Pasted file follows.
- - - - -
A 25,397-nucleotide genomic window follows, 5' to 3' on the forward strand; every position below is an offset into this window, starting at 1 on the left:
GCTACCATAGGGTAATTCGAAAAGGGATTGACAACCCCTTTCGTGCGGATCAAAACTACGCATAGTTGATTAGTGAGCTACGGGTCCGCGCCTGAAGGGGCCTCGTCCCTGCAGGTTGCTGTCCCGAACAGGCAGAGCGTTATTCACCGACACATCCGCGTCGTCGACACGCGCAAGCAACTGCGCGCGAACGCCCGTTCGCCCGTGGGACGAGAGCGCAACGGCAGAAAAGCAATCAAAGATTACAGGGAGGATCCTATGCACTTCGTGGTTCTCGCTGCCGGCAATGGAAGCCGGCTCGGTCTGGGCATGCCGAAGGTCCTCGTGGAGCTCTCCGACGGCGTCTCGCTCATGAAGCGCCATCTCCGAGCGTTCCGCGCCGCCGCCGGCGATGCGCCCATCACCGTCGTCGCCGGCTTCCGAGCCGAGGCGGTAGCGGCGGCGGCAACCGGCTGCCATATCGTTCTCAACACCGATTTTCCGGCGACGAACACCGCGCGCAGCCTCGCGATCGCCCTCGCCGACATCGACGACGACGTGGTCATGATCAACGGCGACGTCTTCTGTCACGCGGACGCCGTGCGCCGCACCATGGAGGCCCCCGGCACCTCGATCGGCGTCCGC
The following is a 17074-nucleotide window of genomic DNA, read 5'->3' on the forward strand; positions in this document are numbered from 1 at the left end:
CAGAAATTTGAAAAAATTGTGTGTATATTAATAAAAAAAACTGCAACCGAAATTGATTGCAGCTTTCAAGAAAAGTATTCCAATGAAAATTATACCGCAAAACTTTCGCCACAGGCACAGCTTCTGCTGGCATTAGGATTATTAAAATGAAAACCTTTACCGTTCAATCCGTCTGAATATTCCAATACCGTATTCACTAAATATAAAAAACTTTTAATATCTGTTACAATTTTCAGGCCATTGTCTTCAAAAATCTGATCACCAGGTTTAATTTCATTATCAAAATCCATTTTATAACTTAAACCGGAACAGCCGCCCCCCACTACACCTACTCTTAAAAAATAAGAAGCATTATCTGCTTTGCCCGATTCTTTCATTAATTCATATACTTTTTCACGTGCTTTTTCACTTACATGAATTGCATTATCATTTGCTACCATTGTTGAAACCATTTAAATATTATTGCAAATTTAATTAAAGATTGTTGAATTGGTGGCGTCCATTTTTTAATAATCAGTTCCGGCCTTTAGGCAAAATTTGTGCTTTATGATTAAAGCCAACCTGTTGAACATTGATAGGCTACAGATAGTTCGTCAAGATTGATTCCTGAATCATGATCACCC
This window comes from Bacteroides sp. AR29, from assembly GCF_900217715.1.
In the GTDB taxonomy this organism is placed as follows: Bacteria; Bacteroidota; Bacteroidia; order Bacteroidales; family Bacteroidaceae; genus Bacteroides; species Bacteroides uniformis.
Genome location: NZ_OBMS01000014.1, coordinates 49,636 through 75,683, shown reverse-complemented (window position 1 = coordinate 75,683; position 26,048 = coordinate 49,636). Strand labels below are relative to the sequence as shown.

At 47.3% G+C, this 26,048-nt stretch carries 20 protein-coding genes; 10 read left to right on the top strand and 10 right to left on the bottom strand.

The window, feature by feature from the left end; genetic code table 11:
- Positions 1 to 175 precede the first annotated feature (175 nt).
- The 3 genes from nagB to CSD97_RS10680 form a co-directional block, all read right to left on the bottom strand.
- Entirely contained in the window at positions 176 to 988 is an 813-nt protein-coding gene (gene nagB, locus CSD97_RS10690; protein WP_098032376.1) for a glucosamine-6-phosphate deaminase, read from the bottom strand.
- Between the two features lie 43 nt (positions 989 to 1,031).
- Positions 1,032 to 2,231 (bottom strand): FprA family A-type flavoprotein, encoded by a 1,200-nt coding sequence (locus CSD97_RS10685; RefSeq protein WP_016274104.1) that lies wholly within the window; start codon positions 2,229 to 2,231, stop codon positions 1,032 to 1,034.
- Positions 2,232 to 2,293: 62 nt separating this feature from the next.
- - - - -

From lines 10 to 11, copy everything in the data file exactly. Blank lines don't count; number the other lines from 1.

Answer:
- Positions 1 to 175 precede the first annotated feature (175 nt).
- The 3 genes from nagB to CSD97_RS10680 form a co-directional block, all read right to left on the bottom strand.